On Knowing and Not-Knowing Spirits in Indonesian Borneo

“You never know when it comes to spirits,” the renowned Luangan shaman (belian) Kakah Ramat once told me. “You don’t know whether it is Bongai, Bansi or Tentuwaja who is guilty of causing an illness.” “That’s why you need to bring offerings to all of them,” he continued. While it may be particularly difficult to know spirits – spirits are invisible and notoriously unpredictable and can be both benevolent and malevolent – a sense of not-knowing and indeterminacy characterizes Luangan social relations more generally, as I discussed in a recent talk entitled “The Unknown in Relations: Sorcery and Healing in Indonesian Borneo” as part of the CAS-E lecture series. In the talk, I suggested that the condition of unknowing entails an orientation of continuous relational attunement and forms the impetus for an interpersonal orientation of open-ended mutual responsibility that permeates social relations with humans and spirits alike, and bestows an “unbounded” and “unfinished” character to Luangan rituals.

In my research area near the border of the Indonesian provinces of East and Central Kalimantan, belian healing rituals follow upon belian healing rituals in a process of continuous negotiation of relations (in some villages, rituals are being performed on average every other night, often several at the same time). In Luangan experiences, good relationships with humans as well as other-than-humans is a prerequisite for well-being and, as I proposed in my analysis, the only remedy against the opacity and unpredictability that others always present. The efficacy of belian rituals, I argue, depends on a conditional ontology of unknowing that makes active affirmation – through ritual actions and representations – of the contingency of worldly conditions and the conditional nature of relations a precondition for acting upon and potentially transforming them. Thus, unknowingness and opacity shape the pursuit of ritual efficacy, leading to ritual abundance, representational diversity, and a relational orientation.

Luangan shaman; bare upper body; white stripes painted on the arm; orange-red cloth with flowers wrapped around the head holding a white bowl holding a lit stick, maybe wood or incense; jade-like green bracelets on both arms; skirt or loose pants in black with geometric pattern held by broad belt; holds plants and seems to be chanting; eyes closed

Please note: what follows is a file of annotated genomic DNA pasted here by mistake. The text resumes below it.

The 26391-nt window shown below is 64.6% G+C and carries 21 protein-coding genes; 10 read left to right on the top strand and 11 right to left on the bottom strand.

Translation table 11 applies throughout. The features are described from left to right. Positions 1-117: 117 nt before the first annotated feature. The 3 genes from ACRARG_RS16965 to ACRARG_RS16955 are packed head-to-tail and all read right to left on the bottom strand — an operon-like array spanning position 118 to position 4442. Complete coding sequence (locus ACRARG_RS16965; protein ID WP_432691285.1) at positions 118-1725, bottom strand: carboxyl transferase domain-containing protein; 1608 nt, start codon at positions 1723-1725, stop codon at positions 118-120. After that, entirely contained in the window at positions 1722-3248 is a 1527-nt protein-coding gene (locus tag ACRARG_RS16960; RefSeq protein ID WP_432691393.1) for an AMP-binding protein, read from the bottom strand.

A Luangan shaman trying to ‘see’ (pereau) the spirit guilty of causing an illness.

In this blog post, I will focus on some of the specific ways in which Luangan shamans grapple with the implications of opacity and indeterminacy, inspired by some of the questions I received after my talk. As suggested by Kakah Ramat, the state of unknowing spurs a continuous extension of ritual sociality, whereby shamans reach out to a large number of spirits during rituals, so as to potentially reach the ones thought to have stolen a patient’s soul, but also to include them in relational landscapes more generally. Through a variety of ritual paraphernalia, including images of specific spirits, made from rice paste or carved out of wood, and numerous spirit houses, made of materials or in shapes associated with specific spirits or their presumed habitats, they practice an inclusive relatedness that allows for the balancing between being specific enough while not excluding spirits whose “names may not yet be known.” The condition of unknowing also encourages a diversification of ritual genres that cater to the different preferences of the spirit multitude, single rituals sometimes incorporating multiple genres, performed by the same or different shamans. This involves using different languages and specific food to spirits of different origins, those of different regions of the island’s interior being addressed in distinct local dialects and presented with pigs, while “downstream” Muslim spirits are addressed in Malay and receive goat offerings.